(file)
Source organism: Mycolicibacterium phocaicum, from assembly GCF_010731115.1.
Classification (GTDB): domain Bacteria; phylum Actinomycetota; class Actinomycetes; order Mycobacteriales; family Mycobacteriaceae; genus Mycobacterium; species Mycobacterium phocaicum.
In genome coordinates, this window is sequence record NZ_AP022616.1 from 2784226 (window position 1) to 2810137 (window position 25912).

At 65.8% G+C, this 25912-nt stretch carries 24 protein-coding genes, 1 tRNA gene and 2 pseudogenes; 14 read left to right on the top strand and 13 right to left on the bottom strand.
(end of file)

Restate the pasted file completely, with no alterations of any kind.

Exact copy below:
Source organism: Mycolicibacterium phocaicum, from assembly GCF_010731115.1.
Classification (GTDB): domain Bacteria; phylum Actinomycetota; class Actinomycetes; order Mycobacteriales; family Mycobacteriaceae; genus Mycobacterium; species Mycobacterium phocaicum.
In genome coordinates, this window is sequence record NZ_AP022616.1 from 2784226 (window position 1) to 2810137 (window position 25912).

At 65.8% G+C, this 25912-nt stretch carries 24 protein-coding genes, 1 tRNA gene and 2 pseudogenes; 14 read left to right on the top strand and 13 right to left on the bottom strand.